October 28, 2002
Emerging Technology Market Highlighted at the EnerTech
By Jon T. Brock
Senior Director, Energy-IT/Strategic Intelligence
[UtiliPoint International exclusive] I recently had the good fortune to attend the fourth annual EnerTech Capital Forum at the historic Arizona Biltmore Resort and Spa in Phoenix, Arizona. Per EnerTech Capital, the forum is intended to provoke thoughtful discussion of the dynamic factors impacting private equity investing in the energy and telecommunications sectors.
Analysis: EnerTech Capital hosts this annual event for their limited partners, industry leaders, private equity professionals, consultants and entrepreneurs representing the energy and telecommunications companies.
EnerTech Capital describes itself as one of the nation’s largest and leading venture firms specializing in investment opportunities emerging from the reshaping and convergence of the energy, utility and telecommunications industries. Founded in August of 1996, it manages three investment funds totaling over $300 million of capital and has invested in 33 service and technology companies related to EnerTech Capital’s unique focus. Through an extensive network of strategic partners and industry professionals, it provides extensive investment experience and deep domain expertise to help ensure the success of its investments in energy and telecommunications technologies, infrastructure, software and services. Based in suburban Philadelphia, it employs nine full-time investment professionals.
The event was sponsored by Accenture and the executive search offices of Hobbs & Towne. Co-sponsors included the banking practice of Comerica, customer care and billing outsourcer Orcom, the law firm of Schulte Roth & Zabel LLP, and the multi-practice law firm of Pepper Hamilton, LLP.
For those of us in attendance who are not limited partners in the EnerTech funds, the forum began with opening remarks from managing director David Lincoln. Lincoln, with more than 20 years experience in investments and the energy industry, and degrees from Colgate and the University of Pennsylvania, reminded the audience that although we are experiencing difficult financial times in the United States, opportunities still do exist in this space. He introduced Paul Daugherty, managing partner at Accenture.
Investment in Energy and IT
Daugherty presented Accenture research that seemed to indicate a correlation between IT spending and “value creation,” value creation being defined as earnings. Apparently, organizations whose IT departments spend approximately 45 percent of their total IT budget on building new capability have better earnings than those whose IT departments spend 25 percent of their total IT budget on building new capability. The key message here is that the forward thinkers are spending more on new development as opposed to maintenance, and therefore have higher earnings. I did approach Daugherty after his presentation to ask about the energy “anomalies” we have seen recently. Take for instance, Duke or AEP, definite trail-blazers and respected energy leaders in the industry. Yet, when a few rogue traders head south, the market caps and resulting earnings head south also. Daugherty assured me that the “anomalies” had been removed from the research.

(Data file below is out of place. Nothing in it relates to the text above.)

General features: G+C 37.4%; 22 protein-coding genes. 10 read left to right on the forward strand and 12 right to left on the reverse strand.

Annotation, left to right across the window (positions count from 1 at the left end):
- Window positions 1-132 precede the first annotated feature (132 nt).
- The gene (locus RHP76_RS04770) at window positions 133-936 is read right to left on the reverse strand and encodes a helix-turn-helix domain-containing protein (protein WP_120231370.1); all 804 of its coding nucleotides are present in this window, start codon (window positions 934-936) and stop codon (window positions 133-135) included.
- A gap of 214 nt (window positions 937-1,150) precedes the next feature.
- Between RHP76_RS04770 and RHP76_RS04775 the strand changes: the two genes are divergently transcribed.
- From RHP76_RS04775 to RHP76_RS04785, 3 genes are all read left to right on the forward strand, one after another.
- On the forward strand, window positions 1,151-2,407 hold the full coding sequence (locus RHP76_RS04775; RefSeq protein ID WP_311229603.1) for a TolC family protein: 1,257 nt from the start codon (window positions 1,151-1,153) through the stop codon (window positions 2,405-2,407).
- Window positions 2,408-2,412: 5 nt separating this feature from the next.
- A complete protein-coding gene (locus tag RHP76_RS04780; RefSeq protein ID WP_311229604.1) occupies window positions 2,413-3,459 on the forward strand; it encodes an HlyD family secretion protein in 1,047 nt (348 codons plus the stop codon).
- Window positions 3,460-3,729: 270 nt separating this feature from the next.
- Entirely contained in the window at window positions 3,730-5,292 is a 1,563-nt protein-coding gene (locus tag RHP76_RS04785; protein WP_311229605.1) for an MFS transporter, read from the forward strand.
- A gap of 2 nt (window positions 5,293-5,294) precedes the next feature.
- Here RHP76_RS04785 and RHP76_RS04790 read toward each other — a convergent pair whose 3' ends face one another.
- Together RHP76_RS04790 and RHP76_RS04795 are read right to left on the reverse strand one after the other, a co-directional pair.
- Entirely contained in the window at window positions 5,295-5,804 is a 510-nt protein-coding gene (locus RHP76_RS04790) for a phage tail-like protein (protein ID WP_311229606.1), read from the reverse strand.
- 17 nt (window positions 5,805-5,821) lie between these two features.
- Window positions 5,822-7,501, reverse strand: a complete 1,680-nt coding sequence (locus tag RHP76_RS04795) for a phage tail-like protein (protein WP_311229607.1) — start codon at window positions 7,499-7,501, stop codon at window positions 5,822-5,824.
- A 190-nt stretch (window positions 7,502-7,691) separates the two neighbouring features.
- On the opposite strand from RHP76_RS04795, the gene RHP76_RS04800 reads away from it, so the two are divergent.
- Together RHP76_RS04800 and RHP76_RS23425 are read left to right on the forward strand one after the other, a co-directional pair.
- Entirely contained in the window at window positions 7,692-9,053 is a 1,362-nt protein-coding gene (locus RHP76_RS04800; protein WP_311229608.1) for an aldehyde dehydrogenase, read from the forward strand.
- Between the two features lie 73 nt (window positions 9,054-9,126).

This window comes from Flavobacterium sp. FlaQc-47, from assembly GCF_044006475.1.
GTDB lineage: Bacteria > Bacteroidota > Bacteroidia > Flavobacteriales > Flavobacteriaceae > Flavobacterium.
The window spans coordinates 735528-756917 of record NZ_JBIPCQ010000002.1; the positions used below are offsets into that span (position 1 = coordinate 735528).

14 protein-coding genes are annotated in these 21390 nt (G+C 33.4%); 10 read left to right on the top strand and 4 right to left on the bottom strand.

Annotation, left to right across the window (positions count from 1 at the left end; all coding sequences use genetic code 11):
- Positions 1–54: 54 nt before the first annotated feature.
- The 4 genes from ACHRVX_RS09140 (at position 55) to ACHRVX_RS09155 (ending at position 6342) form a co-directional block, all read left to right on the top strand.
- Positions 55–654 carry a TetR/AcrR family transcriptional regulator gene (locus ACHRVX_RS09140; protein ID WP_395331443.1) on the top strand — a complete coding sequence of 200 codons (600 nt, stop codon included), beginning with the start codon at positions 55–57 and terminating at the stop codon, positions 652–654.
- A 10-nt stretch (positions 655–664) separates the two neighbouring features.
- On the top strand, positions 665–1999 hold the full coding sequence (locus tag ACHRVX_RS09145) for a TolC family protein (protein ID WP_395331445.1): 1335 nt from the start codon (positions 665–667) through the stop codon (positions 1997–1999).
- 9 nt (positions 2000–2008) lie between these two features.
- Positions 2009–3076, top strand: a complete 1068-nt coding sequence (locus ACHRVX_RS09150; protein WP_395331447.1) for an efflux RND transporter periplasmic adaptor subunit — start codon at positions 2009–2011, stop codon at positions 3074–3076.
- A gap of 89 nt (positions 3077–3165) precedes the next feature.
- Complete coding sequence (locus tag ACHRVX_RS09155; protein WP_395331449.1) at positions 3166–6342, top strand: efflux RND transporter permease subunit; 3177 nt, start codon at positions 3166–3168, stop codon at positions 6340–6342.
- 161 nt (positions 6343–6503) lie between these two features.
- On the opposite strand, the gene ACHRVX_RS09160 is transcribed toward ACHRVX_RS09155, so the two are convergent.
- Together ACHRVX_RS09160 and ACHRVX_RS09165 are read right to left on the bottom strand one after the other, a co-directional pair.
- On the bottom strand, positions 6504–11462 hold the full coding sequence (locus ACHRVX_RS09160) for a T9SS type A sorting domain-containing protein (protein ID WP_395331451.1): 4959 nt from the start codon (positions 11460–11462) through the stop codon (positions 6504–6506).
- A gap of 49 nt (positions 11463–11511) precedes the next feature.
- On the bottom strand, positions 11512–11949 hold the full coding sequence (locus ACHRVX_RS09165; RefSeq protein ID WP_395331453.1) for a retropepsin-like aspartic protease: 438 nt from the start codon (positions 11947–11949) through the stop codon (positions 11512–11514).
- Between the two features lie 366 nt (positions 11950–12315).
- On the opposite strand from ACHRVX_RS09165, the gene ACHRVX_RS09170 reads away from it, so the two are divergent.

Mark Heesen, President of the National Venture Capital Association, next presented on the state of venture capital in this constrained market. As one can imagine, it is not as pretty as it used to be. Heesen presented evidence that venture funding is down, acquisitions are up, but dollars as a result of those acquisitions are decreasing. This means that there are a lot of “fire sales” occurring at the moment.
Heesen did remind us that venture-funded start-ups such as Starbucks Coffee began in similar capital-constrained markets. He also presented survey evidence that energy has not suffered like other industries in the venture capital markets, and that a rebound, albeit slight, has appeared to be forthcoming.
Telecom Still an Opportunity?
Bill Kingsley, also a managing director at EnerTech Capital moderated a session on the optimization software and new business models for the telecom sectors. Is that right? Telecom sector? I thought that telecom was dead. The CEO of both Arbinet-thexchange and Schema, Ltd. quickly changed my mind. There are still decent opportunities for investment in this sector.